How to Correct or Fix Out of Phase Cancellation in Recordings?

Delays caused by Microphone Interference

Phase issues are the results of microphone interference. For example there are two singers (“A” and “B”) performing together at the same time at the same level. When two microphones are used and are placed very near to each other, Singer “A” microphone can pickup the sound from Singer “B” thus causing it to be recorded with a delay. There is a delay because Singer “B” voice arrives at microphone “A” and “B” at different times. See screenshot:

Microphone interference - Delay

Microphone interference – Delay

Microphone “A” pickups Singer “B” voices but its delayed with the original waveform as you can see the leaked sound of the waveform does not anymore “in-phase” with the original recording because of the presence of a delay. If this is summed up using an audio mixer, the result is a weak Singer “B” sounds because of phase cancellation. The same thing would happen with Singer “A” on Microphone “B”. Microphone interference is a big problem and if optimal quality in recording is desired, this should be minimized.

3 is to 1 Rule in Microphone Placement Solution

The classic solution to microphone interference causing phasing issues is the “3 is to 1 rule”. This is the statement of the rule:

The distance between two Microphones “A” and “B” should be 3 times the distance of Microphone “A” from the sound source “A” or Microphone “B” from sound source “B”.

So the above problem can be resolved using this concept such as shown below:

3 is to 1 solution in delays and phase cancellation

3 is to 1 solution in delays and phase cancellation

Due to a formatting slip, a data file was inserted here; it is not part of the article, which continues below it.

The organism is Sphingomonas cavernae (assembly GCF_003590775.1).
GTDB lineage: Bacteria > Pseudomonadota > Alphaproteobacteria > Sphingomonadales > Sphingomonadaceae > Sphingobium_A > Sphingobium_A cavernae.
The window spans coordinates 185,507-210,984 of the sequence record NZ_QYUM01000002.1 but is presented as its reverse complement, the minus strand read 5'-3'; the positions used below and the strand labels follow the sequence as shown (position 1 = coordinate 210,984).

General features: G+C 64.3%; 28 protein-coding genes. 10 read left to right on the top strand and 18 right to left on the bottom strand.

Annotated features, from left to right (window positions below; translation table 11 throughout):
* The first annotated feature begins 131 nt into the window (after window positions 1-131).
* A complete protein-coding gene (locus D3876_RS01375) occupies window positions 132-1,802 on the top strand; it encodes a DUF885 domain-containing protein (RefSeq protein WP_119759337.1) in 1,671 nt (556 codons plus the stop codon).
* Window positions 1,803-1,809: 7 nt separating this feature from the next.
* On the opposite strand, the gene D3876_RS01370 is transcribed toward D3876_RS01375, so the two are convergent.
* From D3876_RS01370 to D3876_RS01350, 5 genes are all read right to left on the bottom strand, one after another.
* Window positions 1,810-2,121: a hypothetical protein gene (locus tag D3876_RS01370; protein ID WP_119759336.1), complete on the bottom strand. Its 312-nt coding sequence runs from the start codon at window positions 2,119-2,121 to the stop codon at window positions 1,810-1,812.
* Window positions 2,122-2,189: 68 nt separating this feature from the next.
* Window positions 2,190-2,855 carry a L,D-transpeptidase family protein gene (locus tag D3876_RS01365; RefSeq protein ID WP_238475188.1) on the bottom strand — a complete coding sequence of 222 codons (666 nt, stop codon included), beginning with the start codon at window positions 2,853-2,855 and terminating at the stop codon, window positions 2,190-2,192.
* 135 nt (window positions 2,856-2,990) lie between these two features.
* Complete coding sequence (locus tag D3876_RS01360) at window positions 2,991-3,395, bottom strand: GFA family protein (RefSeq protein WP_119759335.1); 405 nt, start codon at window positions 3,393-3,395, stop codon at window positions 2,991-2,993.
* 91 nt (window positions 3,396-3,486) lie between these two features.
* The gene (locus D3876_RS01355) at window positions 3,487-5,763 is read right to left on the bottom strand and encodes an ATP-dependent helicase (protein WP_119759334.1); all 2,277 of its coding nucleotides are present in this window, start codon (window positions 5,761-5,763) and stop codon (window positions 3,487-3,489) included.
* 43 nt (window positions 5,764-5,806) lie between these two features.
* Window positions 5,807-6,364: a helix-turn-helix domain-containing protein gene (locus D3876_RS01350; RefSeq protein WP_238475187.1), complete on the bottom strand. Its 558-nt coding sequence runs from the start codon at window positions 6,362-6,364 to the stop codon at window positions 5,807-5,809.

If the distance from singer to microphone is 1 feet, the distance between microphones should be around 3 feet to minimize the effect of microphone interference. Although the above example is shown with applications pertaining to tracking vocals; the principle extends when recording any instruments together with more than one microphone. A good example is tracking drums, guitars and other instruments.

Using Directional Microphones to further reduce interference

It makes sense to properly use directional microphones to further reduce phase issues. A good example of directional microphones is cardioid type. Sounds are pickup strongest directly at the front of the microphone with fewer signals on the side. Thus if you aim them at 45 degree to both sound sources, the interference is substantially reduced. See screenshot below:

Directional microphones to reduce microphone interference

Directional microphones to reduce microphone interference

Because of the microphone directional characteristics, you reduce interference on both sides if you tilt the microphone at some angle pointing directly to the sound source. By observing these practices when recording, you reduce phase related issues in your tracking session.

Content last updated on August 14, 2012